Suffolk County is warning residents that “personal information” has been accessed by hackers who attacked the county’s computer system two weeks ago, and is advising people to track their accounts and credit reports.
“While the cyber assessment remains ongoing, we believe that the threat actors accessed and/or acquired certain personal information from one or more County agency servers,” the county said on its temporary website.
The cyber intrusion was first spotted Sept. 8, leading to most Suffolk County phones, email and other electronic services getting knocked out.
The county advised the following:
What Can You Do?
Review Your Accounts and Credit Reports
You should regularly review statements from your accounts and periodically obtain your credit report from one or more of the national credit reporting companies. When you receive your credit report, look it over with care. If you notice anything suspicious – accounts you did not open, inquiries from creditors that you did not initiate, personal information such as a home address or Social Security number that is not accurate – or you see anything you do not understand, call the credit reporting agency at the number listed in the report. If you find fraudulent or suspicious activity in your credit reports, you should promptly report the matter to the proper law enforcement authorities.
Follow the steps recommended below for reporting fraudulent or suspicious activity.
Place a Fraud Alert on your Credit Files
If you are interested in protection against the possibility of identity theft, we recommend that you place a fraud alert on your credit files. A fraud alert conveys a special message to anyone requesting your credit report that you suspect that you may be a victim of fraud. When you or someone else attempts to open a credit account in your name, the lender should take measures to verify that you have authorized the request. A fraud alert should not stop you from using your existing credit cards or other accounts, but it may slow down your ability to get new credit. An initial fraud alert is valid for ninety (90) days. To place a fraud alert on your credit reports, contact one of the three major credit reporting agencies at the appropriate number listed below or via their website. One agency will notify the other two on your behalf. You will then receive letters from the agencies with instructions on how to obtain a free copy of your credit report from each.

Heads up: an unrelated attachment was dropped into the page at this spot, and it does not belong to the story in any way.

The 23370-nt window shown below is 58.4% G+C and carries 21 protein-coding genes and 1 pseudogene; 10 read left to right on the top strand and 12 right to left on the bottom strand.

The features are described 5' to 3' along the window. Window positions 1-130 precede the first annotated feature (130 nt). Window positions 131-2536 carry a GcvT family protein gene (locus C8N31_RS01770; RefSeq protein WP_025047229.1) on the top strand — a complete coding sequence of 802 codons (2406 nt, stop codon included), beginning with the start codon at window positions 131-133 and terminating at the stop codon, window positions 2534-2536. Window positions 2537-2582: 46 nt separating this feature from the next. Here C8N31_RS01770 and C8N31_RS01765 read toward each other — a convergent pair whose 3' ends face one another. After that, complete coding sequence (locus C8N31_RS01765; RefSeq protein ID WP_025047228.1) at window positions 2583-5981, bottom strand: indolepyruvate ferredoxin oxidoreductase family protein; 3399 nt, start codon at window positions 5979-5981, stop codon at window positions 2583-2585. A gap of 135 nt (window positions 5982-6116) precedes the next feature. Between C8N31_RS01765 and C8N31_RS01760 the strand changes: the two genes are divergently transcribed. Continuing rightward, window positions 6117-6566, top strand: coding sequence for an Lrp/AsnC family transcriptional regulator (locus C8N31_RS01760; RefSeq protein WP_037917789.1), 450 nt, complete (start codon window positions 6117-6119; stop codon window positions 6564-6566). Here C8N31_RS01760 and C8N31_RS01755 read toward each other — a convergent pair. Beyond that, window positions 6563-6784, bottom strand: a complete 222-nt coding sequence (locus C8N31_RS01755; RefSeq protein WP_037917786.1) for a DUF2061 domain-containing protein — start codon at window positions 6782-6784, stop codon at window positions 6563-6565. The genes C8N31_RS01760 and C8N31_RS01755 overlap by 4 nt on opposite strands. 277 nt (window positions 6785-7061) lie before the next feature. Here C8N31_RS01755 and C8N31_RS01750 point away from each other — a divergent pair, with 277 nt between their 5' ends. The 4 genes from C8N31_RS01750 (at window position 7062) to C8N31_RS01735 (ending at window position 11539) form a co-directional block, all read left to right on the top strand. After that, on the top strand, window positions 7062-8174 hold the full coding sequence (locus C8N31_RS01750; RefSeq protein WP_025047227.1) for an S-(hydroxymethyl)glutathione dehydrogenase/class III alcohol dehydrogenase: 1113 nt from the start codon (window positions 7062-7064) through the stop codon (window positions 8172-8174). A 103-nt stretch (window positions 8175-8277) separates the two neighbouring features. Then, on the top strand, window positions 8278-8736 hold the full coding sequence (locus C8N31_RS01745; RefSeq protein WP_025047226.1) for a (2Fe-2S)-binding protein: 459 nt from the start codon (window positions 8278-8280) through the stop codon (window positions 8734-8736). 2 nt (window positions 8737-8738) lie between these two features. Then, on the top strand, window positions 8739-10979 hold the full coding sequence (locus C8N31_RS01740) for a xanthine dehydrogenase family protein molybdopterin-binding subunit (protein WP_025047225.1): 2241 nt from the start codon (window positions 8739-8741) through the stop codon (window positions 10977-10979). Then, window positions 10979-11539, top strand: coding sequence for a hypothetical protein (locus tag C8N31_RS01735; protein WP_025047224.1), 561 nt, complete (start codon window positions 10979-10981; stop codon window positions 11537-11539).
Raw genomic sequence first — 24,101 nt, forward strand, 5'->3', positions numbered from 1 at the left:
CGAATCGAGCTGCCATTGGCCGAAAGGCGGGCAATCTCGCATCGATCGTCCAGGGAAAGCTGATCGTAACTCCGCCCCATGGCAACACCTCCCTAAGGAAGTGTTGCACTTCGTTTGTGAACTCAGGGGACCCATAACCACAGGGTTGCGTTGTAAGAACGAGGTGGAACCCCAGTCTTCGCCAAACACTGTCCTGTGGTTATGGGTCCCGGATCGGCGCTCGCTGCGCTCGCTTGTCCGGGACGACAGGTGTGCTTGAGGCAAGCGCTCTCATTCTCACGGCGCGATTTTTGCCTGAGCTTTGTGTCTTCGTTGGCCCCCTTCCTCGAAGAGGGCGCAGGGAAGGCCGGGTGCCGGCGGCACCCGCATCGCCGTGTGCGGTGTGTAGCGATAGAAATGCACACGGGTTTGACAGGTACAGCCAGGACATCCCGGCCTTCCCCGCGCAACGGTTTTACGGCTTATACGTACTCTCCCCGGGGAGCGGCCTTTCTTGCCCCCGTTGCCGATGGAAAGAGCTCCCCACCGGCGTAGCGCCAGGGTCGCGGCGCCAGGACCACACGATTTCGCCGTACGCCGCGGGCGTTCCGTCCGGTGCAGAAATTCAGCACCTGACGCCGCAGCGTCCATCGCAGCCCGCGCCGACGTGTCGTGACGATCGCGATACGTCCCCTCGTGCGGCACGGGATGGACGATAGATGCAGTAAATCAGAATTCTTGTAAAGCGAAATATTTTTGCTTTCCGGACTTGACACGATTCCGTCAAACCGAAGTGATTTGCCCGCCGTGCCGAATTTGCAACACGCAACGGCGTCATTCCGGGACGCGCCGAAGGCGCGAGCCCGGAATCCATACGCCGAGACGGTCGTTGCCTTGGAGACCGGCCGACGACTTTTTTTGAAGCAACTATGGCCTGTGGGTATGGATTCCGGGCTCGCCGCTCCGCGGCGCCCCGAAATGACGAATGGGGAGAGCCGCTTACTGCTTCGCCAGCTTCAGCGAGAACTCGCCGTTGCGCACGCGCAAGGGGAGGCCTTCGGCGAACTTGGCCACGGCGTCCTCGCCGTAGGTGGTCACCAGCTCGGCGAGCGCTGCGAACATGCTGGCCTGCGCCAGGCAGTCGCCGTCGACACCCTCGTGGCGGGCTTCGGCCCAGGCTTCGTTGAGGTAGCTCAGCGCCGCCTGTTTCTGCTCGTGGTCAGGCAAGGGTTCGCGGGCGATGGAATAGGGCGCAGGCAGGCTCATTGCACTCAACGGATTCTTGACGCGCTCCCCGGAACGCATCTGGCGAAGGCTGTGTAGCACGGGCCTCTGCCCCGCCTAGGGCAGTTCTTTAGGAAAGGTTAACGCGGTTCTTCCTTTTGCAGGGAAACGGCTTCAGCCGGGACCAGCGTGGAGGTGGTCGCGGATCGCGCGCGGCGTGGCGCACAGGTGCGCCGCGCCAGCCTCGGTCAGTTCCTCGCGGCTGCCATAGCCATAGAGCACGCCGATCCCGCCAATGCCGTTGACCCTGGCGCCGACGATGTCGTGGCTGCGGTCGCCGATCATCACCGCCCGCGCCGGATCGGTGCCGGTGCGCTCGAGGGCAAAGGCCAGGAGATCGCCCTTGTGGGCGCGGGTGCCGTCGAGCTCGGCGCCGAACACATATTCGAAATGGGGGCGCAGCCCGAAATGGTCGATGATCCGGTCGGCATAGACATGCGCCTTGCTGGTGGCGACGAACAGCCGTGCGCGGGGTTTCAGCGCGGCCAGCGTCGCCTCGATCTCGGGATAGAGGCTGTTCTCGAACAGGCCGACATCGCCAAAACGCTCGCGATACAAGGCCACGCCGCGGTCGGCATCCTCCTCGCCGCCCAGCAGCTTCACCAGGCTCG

- Equifax (888)766-0008 or www.fraudalert.equifax.com
- Experian (888) 397-3742 or www.experian.com
- TransUnion (800) 680-7289 or www.transunion.com
Place a Security Freeze on your Credit Reports
New York residents can also consider placing a Security Freeze on their credit reports. A Security Freeze prevents most potential creditors from viewing your credit reports and therefore, further restricts the opening of unauthorized accounts. For more information on placing a security freeze on your credit reports, please go to the New York Department of State Division of Consumer Protection website at https://dos.nysits.acsitefactory.com/consumer-protection.
Even if you do not find signs of fraud on your credit reports, we recommend that you remain vigilant in reviewing your credit reports from the three major credit reporting agencies. You may obtain a free copy of your credit report once every 12 months by visiting www.annualcreditreport.com, calling toll-free 877-322-8228 or by completing an Annual Credit Request Form at: www.ftc.gov/bcp/menus/consumer/credit/rights.shtm and mailing to:
Annual Credit Report Request Service
P.O. Box 1025281
Atlanta, GA 30348-5283
For more information on identity theft, you can visit the following websites:
- New York Department of State Division of Consumer Protection https://dos.nysits.acsitefactory.com/consumer-protection
- NYS Attorney General http://www.ag.ny.gov/home.html
- Federal Trade Commission www.ftc.gov/bcp/edu/microsites/idtheft/